From the wiving of the West to the depths of the Depression, the fate of the Fred Harvey company was intertwined with the nation’s history, as these scenes from Stephen Fried’s new book, Appetite for America, demonstrate.—J.P.

The Ritz of the Divine Abyss

Building a new luxury hotel at the Grand Canyon, some 60 miles from a dependable source of fresh water, was, predictably, a nightmare. The new hotel finally had a name: El Tovar, after Don Pedro de Tovar, the Spanish conquistador who first told his boss, explorer Francisco Vásquez de Coronado, about this natural wonder, leading to its “discovery” by white men in 1540.

Construction on the building immediately fell way behind schedule, and Ford Harvey [Fred’s son, who ran the company following his death in 1901] was getting nervous. He was accustomed to delays—after all, he worked with the trains, so his life was all about delays and feeding people who were famished and cranky because of them. But the El Tovar delays were different. This was not another trackside hostelry in the middle of the desert or the prairie. This was the Ritz of the Divine Abyss, a monument to the new American pastime of “sightseeing” and a project whose progress the president of the United States, and the entire nation, were watching.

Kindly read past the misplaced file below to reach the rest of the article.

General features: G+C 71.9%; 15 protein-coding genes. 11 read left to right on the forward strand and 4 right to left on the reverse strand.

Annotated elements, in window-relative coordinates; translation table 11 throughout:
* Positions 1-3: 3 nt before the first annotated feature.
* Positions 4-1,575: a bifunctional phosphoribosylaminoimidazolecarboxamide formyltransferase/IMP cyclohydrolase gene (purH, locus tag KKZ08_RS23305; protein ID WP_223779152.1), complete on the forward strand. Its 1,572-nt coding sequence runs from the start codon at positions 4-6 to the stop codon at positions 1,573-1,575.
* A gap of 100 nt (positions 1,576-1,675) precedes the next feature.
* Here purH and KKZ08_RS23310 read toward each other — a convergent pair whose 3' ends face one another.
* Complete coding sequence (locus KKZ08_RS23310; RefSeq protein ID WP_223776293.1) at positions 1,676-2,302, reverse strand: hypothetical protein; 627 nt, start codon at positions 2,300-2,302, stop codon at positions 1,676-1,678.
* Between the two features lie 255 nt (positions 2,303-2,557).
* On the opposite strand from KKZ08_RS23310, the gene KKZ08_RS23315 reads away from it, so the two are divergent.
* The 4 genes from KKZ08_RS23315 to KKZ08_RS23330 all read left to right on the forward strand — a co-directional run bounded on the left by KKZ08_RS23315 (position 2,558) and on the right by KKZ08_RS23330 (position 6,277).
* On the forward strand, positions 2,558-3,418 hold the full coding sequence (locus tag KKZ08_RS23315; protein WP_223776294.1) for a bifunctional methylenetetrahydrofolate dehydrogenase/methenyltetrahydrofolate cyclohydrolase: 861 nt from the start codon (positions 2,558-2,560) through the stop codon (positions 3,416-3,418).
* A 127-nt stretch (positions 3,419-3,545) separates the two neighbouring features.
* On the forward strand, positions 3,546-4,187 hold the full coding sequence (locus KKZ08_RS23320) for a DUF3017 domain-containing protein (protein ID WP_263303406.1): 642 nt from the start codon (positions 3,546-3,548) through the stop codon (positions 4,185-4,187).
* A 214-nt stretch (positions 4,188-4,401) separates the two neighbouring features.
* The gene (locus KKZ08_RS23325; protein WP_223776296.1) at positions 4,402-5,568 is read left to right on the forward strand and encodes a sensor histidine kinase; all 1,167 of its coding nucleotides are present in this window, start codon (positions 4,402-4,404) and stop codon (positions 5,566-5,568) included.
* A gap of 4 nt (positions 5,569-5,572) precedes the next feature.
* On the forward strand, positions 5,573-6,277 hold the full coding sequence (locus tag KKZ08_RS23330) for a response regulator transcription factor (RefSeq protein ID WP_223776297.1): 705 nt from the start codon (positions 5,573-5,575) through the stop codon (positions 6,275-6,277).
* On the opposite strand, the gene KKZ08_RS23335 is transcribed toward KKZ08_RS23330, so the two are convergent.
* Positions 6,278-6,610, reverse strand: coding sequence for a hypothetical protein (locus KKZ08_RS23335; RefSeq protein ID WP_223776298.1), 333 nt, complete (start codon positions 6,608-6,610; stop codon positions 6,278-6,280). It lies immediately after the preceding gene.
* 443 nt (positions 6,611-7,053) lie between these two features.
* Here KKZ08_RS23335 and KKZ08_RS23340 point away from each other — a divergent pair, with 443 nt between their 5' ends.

In the late fall of 1904, Ford went back to the Grand Canyon to oversee the end of construction at the South Rim. He slept in one of the rustic rooms at the old Bright Angel next door, which now looked like a run-down carriage house for his new hotel complex.

Regardless of the myriad delays and budget overruns, Ford was pleased with El Tovar. It was the ultimate Fred Harvey oasis, in every way honoring President Roosevelt’s plea not to deface the canyon. It was an intriguing combination of styles and materials, a cross between a log cabin castle and a Swiss chateau, its dark wood floors, walls, and ceilings decorated with an occasional Indian rug or moose head. The long, narrow building had 125 guest rooms, and a massive square-helmeted turret rose above its three-story center staircase—an architectural feature that served to hide the water tower inside the roof, which would be filled several times a week with water carried to the canyon by railroad car. But its architecture, ultimately, was less impressive and surprising than the simple fact of its location—it was hard to believe that a luxury hotel could be built so far from civilization, and so close to the edge of the Divine Abyss.